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Dalton State Seeks Culture of Well-being and Support for Students

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Dalton State is taking a strategic approach to meet the demand for access to mental health services and promote a culture of well-being and support for students.

“Starting college can be a big transition for some people. I know when I started in 2019, my first year was rough,” said Paige Brundrett, junior at Dalton State. “Luckily, I knew that we have great resources on campus, and I took some time to go to therapy in the Dalton State Counseling Center.”

The need for access to mental health services on college campuses has continued to increase nationwide, a trend that began pre-pandemic. The number of students accessing counseling centers on college campuses increased 40% between 2009 and 2015, according to the American Psychological Association. In a post-pandemic world, this upward trend shows no signs of slowing down.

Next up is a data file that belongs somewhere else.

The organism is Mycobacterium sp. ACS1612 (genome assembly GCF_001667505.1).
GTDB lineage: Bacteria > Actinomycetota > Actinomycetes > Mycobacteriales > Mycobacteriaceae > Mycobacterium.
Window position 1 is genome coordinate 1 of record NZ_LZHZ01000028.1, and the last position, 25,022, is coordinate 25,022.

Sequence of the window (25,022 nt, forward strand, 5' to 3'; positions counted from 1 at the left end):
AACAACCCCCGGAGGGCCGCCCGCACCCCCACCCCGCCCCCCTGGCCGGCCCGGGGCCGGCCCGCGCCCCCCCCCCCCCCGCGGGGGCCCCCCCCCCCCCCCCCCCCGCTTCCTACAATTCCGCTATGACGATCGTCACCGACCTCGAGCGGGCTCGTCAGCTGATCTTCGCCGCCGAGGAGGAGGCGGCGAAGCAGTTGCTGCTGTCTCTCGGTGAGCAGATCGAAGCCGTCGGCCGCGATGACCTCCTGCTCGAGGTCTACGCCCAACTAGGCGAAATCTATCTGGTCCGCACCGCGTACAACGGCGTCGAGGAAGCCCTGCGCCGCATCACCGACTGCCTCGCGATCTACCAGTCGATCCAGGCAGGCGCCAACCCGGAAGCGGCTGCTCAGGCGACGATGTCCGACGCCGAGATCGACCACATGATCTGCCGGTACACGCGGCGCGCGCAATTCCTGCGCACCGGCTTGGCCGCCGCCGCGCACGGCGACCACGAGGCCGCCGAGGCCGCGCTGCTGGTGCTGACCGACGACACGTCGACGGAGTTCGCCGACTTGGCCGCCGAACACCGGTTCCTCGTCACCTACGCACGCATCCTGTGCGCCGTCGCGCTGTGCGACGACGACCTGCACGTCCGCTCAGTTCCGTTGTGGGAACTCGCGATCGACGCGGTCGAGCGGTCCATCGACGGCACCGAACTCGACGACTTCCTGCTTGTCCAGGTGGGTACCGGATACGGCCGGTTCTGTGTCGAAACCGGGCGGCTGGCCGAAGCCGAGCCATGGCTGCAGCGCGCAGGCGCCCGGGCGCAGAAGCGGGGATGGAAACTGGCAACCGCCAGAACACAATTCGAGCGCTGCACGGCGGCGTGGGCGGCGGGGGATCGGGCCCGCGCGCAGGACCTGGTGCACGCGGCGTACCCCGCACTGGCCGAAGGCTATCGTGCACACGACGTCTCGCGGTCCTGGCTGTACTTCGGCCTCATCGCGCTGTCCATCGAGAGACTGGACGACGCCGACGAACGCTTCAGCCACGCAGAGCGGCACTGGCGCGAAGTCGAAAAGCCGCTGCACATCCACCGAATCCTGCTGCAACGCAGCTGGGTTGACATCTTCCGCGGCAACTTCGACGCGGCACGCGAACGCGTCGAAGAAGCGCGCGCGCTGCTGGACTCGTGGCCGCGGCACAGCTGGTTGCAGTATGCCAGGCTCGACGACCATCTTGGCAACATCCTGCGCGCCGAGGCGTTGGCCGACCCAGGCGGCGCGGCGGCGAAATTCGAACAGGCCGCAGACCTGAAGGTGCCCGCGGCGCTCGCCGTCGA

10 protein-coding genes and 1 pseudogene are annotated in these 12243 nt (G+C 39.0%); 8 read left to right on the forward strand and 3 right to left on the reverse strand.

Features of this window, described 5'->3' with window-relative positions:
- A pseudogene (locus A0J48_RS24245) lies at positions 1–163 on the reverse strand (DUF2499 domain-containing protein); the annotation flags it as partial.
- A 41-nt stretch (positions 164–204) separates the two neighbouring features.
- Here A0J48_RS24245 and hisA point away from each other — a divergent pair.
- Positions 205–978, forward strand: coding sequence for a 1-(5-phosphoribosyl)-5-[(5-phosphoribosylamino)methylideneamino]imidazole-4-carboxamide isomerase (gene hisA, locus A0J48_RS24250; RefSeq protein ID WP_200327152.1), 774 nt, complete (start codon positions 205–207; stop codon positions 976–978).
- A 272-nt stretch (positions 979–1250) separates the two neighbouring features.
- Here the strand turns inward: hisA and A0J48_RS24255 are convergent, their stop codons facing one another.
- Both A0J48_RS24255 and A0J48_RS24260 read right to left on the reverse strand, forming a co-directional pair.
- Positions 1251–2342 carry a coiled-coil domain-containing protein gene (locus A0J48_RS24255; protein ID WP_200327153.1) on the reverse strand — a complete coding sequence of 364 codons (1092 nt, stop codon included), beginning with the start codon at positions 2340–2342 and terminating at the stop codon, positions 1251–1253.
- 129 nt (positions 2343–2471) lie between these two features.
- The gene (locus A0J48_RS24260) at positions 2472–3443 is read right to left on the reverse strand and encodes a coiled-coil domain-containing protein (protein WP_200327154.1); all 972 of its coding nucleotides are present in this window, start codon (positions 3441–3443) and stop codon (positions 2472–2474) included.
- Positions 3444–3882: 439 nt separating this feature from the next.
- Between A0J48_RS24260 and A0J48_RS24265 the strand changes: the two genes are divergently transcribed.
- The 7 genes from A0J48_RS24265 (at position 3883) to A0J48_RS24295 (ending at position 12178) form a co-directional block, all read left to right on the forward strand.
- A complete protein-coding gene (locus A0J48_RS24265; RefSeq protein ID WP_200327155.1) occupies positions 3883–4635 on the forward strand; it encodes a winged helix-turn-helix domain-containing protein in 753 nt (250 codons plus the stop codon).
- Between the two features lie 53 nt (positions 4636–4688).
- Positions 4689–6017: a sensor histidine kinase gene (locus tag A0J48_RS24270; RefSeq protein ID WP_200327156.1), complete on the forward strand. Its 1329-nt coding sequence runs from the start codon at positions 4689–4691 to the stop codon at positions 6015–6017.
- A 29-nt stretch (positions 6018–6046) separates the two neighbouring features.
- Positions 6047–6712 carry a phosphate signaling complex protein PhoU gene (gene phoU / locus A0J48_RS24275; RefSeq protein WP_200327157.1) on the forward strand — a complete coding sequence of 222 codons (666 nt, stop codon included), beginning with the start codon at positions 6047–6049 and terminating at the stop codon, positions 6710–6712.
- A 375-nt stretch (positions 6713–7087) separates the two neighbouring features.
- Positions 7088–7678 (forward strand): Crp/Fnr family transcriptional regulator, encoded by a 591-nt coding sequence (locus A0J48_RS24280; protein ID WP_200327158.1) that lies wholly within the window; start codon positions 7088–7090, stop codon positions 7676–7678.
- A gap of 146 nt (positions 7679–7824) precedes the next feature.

Dalton State’s Counseling Center is staffed by two licensed counselors, Jenny Guy, associate director of counseling, and Julia Flanagan, therapist. Guy and Flanagan meet with students to provide individualized and group counseling. 

“A lot of our students work full- or part-time and have significant family responsibilities in addition to academics. According to a Healthy Minds study, during the 2020–2021 school year, more than 60 percent of college students met criteria for at least one mental health problem,” said Guy. “With the support from the University System of Georgia, Dalton State has been able to decrease the waitlist for counseling services on campus and offer further individualized care to meet the needs of our students.”

In 2019, the University System of Georgia appointed the USG Mental Health Task force to identify areas of need across USG institutions and recommend how to expand mental health support services for students. The Mental Health Initiative increased clinical resources to ensure every student has access to telephonic psychiatric care and clinical counseling services. The expansion also included in-person counseling options through a partnership with Christie Campus Health, a 24/7 hotline and well-being support program.  

“Access to psychiatric care has been the most utilized service provided by the USG Mental Health Initiative at Dalton State,” said Guy.

BeWell@DSC is Dalton State’s campus mental health initiative and provides a variety of services, including: